PRospect: Jullia | PR in Brazil

Name: Jullia Robertha Machado

Age: 20 years old

Major: Public Relations


Instagram: @julliarrm                 Twitter: @julesrrm            Tumblr: jayrrm

Published articles:


Background of PR in Brazil

Here in Brazil, there is no such thing as major and minor, only majors. Our high school is three years and usually you finish when you are 17 years old. I started school earlier, so I ended my high school when I was 16 years old. To get into any university in Brazil, you need to do an entrance exam, which is divided in two phases. The most competitive one here is Medicine; to pass to the second phase you need about 78 of the 90 questions. PR is much less but it is still competitive, I needed 62 points.

On the second phase, students are divided into areas: Biological courses, Math courses like engineer and Social studies like History, Philosophy, Public Relations, and Arts. The difference from the first phase is it’s less questions and all the questions need to be answered with paragraphs. Like first phase, you have a passing score, if you got it, you’re in the university.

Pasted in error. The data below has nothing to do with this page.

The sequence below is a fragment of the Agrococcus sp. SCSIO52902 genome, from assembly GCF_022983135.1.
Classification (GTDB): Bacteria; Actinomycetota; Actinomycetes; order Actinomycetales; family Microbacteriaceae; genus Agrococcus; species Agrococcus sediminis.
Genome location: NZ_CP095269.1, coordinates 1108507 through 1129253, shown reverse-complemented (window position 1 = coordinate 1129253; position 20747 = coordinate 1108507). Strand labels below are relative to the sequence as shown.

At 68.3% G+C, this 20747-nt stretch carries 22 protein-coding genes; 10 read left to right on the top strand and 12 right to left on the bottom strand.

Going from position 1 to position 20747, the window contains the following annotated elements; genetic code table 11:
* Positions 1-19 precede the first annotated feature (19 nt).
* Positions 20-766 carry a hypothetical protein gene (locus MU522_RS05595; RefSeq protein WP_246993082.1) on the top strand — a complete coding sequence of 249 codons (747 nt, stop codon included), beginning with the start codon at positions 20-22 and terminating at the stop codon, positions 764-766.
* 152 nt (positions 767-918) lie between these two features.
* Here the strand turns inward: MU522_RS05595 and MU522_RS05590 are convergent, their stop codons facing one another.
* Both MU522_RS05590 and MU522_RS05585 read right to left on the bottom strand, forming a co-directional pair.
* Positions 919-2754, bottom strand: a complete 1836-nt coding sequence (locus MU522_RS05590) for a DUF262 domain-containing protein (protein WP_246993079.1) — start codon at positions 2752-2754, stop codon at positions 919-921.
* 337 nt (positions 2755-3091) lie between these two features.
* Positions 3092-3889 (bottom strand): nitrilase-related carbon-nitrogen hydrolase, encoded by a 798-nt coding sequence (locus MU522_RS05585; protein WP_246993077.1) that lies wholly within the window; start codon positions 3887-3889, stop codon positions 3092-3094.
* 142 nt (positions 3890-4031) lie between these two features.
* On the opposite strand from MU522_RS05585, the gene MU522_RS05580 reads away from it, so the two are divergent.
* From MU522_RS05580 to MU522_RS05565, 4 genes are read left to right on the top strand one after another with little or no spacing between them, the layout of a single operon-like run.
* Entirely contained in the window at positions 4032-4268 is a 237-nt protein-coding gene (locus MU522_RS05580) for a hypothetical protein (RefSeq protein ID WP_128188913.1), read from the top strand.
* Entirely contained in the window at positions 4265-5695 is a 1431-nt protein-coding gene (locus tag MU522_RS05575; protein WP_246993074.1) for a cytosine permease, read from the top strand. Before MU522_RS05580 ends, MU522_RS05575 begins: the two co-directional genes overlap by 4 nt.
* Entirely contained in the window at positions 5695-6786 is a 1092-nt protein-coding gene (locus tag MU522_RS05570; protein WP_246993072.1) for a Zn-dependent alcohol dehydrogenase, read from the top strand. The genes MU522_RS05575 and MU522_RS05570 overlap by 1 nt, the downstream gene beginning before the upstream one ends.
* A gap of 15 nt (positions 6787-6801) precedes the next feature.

Now, I live in a city called Goiânia, it is the capital of the state of Goiás. I study in a university called Universidade Federal de Goiás (UFG), it’s a public school and it has the second best PR program in Brazil. The course here in Brazil is called Social Communication with Journalism, Advertising and Public Relations as independent courses.